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Easy Riders, Raging Bulls
narrator: William H. Macy

writer and director: Kenneth Bowser

115 minutes (15) 2003
widescreen ratio 16:9
Metrodome DVD Region 2 retail

RATING: 8/10
reviewed by Steven Hampton
Based on the book by Peter Biskind, this fascinating documentary is an anecdotal chronicle of the subversive careers and wild lifestyles of Hollywood's "movie brats" in the late 1960s and 1970s. Although the book and this film are ultimately rather downbeat in their overall view of the amazingly innovative, often sensational, era and preoccupied - if not necessarily obsessed - with discovering raw secrets about celebrity drug abuse, the film version of Easy Riders, Raging Bulls offers a worthwhile couple of hours viewing for anyone seriously interested in American movies.
   As with other movie histories of the period, it starts with Roger Corman's alternative 'film school', exploitation cinema and drive-in genre flicks, but after the release of Arthur Penn's landmark Bonnie And Clyde (1967), the emphasis shifts towards how much European cinema's New Wave influenced and inspired a generation of volatile independent filmmakers to pursue greater artistic (sometimes autocratic) freedom in Los Angeles, California, which was entirely at odds with the ingrained cultural dictates of a troubled studio system's relatively clueless moneymen. And so, the seminal biker movie, Easy Rider and the violent allegory, The Wild Bunch (both 1969) gave rise to the horror of The Exorcist (1973), resulting (perhaps) in a climate of possibility where a creative group of apparently 'egomaniac' auteurs on the west coast produced and/or directed such disparate but undeniably classic or cult films as The Sting (1973), Chinatown (1974), Jaws (1975), and Taxi Driver (1976). Then, Star Wars (1977) changed everything yet again, ushering in the age of the 'event movie' blockbuster.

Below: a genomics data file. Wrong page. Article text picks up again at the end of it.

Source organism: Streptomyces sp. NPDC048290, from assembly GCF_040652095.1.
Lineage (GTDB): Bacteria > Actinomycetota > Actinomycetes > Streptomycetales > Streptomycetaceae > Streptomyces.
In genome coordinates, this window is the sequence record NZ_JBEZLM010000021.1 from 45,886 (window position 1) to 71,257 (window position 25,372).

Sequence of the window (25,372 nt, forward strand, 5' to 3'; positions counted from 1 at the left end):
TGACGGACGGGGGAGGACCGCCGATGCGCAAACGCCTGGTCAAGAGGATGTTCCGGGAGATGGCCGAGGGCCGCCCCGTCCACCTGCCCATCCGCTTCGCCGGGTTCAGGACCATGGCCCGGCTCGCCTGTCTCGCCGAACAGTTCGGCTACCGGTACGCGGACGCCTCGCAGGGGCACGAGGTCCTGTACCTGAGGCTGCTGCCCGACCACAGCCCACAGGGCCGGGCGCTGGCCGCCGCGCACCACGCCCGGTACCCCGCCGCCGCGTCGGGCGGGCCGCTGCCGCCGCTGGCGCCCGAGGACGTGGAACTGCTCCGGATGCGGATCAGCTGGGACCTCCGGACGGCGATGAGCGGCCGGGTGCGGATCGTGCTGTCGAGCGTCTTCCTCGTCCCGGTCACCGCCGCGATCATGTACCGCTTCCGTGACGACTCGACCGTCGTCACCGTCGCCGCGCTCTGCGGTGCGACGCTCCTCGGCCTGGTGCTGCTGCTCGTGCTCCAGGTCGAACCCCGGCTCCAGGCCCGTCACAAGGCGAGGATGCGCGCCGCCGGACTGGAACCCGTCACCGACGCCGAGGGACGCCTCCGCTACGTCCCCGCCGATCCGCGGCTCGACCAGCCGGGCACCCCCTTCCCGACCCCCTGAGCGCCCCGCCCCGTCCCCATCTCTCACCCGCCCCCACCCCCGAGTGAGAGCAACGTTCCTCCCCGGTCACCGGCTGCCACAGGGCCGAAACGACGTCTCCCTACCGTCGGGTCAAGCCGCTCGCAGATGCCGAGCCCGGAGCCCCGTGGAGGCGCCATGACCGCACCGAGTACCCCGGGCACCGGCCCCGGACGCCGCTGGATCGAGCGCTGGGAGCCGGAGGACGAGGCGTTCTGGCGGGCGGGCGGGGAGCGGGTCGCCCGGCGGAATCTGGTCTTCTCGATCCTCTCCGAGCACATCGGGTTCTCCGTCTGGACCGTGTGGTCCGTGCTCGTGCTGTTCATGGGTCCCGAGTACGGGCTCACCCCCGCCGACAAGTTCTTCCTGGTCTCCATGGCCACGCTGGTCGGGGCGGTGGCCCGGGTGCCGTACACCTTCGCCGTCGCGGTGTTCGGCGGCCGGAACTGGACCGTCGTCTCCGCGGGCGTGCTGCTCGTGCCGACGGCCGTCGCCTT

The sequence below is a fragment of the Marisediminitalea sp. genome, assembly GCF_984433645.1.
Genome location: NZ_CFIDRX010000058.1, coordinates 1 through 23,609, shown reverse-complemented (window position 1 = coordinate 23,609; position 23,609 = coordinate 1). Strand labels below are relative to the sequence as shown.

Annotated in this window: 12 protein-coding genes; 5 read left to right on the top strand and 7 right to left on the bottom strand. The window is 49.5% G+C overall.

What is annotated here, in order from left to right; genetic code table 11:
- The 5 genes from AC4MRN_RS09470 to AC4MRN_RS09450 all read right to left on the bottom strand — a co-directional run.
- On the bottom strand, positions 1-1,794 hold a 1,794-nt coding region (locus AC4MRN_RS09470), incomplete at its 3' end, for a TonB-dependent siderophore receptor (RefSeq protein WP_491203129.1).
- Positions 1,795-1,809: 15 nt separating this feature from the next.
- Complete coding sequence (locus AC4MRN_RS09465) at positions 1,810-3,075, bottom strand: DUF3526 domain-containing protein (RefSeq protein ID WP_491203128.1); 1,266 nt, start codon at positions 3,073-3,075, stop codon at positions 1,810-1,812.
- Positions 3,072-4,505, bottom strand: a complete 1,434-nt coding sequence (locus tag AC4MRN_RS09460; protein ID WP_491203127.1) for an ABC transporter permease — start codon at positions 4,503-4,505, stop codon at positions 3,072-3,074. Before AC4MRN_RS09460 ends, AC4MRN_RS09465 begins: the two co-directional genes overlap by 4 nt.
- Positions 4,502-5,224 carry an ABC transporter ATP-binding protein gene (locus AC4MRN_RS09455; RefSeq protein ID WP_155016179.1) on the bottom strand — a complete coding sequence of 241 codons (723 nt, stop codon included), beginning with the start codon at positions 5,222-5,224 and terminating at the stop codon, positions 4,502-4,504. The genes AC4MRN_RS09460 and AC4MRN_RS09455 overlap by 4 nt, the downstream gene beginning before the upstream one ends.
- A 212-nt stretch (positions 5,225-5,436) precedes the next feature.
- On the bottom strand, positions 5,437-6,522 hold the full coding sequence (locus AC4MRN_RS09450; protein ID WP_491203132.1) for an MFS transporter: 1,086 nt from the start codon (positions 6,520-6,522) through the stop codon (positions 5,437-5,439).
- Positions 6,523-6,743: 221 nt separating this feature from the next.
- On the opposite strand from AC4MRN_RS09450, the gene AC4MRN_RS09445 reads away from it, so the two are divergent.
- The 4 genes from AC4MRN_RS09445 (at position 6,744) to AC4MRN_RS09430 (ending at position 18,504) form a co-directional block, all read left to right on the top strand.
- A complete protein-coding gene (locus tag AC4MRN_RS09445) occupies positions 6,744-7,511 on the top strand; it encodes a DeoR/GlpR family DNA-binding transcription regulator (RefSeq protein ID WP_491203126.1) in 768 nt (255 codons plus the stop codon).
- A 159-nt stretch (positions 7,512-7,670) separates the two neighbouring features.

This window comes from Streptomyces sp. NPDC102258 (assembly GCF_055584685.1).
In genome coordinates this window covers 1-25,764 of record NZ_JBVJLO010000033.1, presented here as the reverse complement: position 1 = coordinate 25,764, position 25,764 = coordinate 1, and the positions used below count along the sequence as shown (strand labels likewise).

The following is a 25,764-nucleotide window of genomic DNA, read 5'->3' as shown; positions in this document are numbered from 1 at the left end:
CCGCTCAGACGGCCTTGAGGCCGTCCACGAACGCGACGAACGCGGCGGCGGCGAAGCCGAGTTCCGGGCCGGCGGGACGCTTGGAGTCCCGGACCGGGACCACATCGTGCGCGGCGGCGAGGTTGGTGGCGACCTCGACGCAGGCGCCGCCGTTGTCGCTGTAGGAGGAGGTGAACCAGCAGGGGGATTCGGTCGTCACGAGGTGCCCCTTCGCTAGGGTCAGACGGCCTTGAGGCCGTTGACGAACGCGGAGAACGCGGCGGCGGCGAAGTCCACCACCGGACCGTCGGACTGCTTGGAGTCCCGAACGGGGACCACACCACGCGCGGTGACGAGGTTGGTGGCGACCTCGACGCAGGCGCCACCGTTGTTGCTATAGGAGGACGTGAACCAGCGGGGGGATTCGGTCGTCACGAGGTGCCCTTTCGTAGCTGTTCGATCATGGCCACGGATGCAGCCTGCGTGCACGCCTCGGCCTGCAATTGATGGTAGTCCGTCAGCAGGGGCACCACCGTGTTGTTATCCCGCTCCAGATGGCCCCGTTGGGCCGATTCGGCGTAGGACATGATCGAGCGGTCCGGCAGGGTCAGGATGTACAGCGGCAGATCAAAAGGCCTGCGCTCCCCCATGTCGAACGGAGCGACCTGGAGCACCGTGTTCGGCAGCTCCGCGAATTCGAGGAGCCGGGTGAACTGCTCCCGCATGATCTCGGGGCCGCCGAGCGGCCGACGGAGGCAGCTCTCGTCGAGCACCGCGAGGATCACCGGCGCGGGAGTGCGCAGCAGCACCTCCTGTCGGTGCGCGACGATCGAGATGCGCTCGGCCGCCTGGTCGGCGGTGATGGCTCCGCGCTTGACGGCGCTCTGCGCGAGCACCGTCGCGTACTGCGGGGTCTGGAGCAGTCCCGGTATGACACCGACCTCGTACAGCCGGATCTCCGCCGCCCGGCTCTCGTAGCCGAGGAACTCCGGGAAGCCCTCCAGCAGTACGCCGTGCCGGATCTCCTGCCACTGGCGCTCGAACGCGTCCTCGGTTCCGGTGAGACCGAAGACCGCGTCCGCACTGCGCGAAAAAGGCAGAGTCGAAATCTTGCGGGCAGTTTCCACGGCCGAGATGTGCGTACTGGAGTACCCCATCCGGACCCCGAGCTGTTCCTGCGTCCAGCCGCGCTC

Easy Riders, Raging Bulls tells a convoluted but intriguing tale of womanising and broken marriages, with survivors of the cocaine and booze crucible - like Paul Schrader, Cybill Shepherd, Margot Kidder, Dennis Hopper, Martin Scorsese, and Peter Bogdanovich only just seeming to outnumber the casualties and tragedies such as Hal Ashby, Sam Peckinpah, and producer Julia Phillips.
   DVD extras: approx 90 minutes worth of deleted scenes and extra footage, that includes chapters on the critics, George Lucas, Steven Spielberg, and an interview with author Biskind.
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